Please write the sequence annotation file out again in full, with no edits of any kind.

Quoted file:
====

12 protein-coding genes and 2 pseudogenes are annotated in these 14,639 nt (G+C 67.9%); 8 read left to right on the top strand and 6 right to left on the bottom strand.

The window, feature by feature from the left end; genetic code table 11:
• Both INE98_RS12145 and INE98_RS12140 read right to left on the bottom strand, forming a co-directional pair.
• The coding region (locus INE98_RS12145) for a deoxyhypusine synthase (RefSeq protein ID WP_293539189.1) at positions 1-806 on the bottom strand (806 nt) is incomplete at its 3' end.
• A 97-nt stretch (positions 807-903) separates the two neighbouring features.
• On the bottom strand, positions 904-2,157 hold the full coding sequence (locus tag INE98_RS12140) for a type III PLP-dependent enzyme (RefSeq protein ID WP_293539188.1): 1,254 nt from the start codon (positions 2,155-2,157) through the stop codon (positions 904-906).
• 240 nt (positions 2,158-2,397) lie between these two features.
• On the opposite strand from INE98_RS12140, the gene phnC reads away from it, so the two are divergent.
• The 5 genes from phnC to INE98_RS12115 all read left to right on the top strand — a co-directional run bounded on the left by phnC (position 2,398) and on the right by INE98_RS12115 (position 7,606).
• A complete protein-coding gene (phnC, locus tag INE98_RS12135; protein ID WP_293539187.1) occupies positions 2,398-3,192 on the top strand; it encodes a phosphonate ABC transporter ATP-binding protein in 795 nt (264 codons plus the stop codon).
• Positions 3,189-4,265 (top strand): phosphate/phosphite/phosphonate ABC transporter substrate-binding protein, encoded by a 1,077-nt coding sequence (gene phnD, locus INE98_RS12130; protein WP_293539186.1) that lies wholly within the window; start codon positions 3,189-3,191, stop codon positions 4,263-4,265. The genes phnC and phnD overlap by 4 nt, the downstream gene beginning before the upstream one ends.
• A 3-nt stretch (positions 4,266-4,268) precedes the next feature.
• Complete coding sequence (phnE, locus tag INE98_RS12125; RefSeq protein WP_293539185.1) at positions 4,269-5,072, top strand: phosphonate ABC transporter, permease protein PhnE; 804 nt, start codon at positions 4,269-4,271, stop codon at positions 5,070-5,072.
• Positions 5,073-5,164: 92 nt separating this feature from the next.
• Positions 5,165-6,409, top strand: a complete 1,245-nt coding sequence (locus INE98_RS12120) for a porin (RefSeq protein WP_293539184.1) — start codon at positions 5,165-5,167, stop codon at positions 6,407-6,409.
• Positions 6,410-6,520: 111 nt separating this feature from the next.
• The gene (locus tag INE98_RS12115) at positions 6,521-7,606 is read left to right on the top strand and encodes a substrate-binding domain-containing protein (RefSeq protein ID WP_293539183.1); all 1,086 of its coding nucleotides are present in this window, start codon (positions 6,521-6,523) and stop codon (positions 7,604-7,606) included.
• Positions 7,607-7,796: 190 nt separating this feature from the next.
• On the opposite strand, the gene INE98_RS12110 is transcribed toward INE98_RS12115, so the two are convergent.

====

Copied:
12 protein-coding genes and 2 pseudogenes are annotated in these 14,639 nt (G+C 67.9%); 8 read left to right on the top strand and 6 right to left on the bottom strand.

The window, feature by feature from the left end; genetic code table 11:
• Both INE98_RS12145 and INE98_RS12140 read right to left on the bottom strand, forming a co-directional pair.
• The coding region (locus INE98_RS12145) for a deoxyhypusine synthase (RefSeq protein ID WP_293539189.1) at positions 1-806 on the bottom strand (806 nt) is incomplete at its 3' end.
• A 97-nt stretch (positions 807-903) separates the two neighbouring features.
• On the bottom strand, positions 904-2,157 hold the full coding sequence (locus tag INE98_RS12140) for a type III PLP-dependent enzyme (RefSeq protein ID WP_293539188.1): 1,254 nt from the start codon (positions 2,155-2,157) through the stop codon (positions 904-906).
• 240 nt (positions 2,158-2,397) lie between these two features.
• On the opposite strand from INE98_RS12140, the gene phnC reads away from it, so the two are divergent.
• The 5 genes from phnC to INE98_RS12115 all read left to right on the top strand — a co-directional run bounded on the left by phnC (position 2,398) and on the right by INE98_RS12115 (position 7,606).
• A complete protein-coding gene (phnC, locus tag INE98_RS12135; protein ID WP_293539187.1) occupies positions 2,398-3,192 on the top strand; it encodes a phosphonate ABC transporter ATP-binding protein in 795 nt (264 codons plus the stop codon).
• Positions 3,189-4,265 (top strand): phosphate/phosphite/phosphonate ABC transporter substrate-binding protein, encoded by a 1,077-nt coding sequence (gene phnD, locus INE98_RS12130; protein WP_293539186.1) that lies wholly within the window; start codon positions 3,189-3,191, stop codon positions 4,263-4,265. The genes phnC and phnD overlap by 4 nt, the downstream gene beginning before the upstream one ends.
• A 3-nt stretch (positions 4,266-4,268) precedes the next feature.
• Complete coding sequence (phnE, locus tag INE98_RS12125; RefSeq protein WP_293539185.1) at positions 4,269-5,072, top strand: phosphonate ABC transporter, permease protein PhnE; 804 nt, start codon at positions 4,269-4,271, stop codon at positions 5,070-5,072.
• Positions 5,073-5,164: 92 nt separating this feature from the next.
• Positions 5,165-6,409, top strand: a complete 1,245-nt coding sequence (locus INE98_RS12120) for a porin (RefSeq protein WP_293539184.1) — start codon at positions 5,165-5,167, stop codon at positions 6,407-6,409.
• Positions 6,410-6,520: 111 nt separating this feature from the next.
• The gene (locus tag INE98_RS12115) at positions 6,521-7,606 is read left to right on the top strand and encodes a substrate-binding domain-containing protein (RefSeq protein ID WP_293539183.1); all 1,086 of its coding nucleotides are present in this window, start codon (positions 6,521-6,523) and stop codon (positions 7,604-7,606) included.
• Positions 7,607-7,796: 190 nt separating this feature from the next.
• On the opposite strand, the gene INE98_RS12110 is transcribed toward INE98_RS12115, so the two are convergent.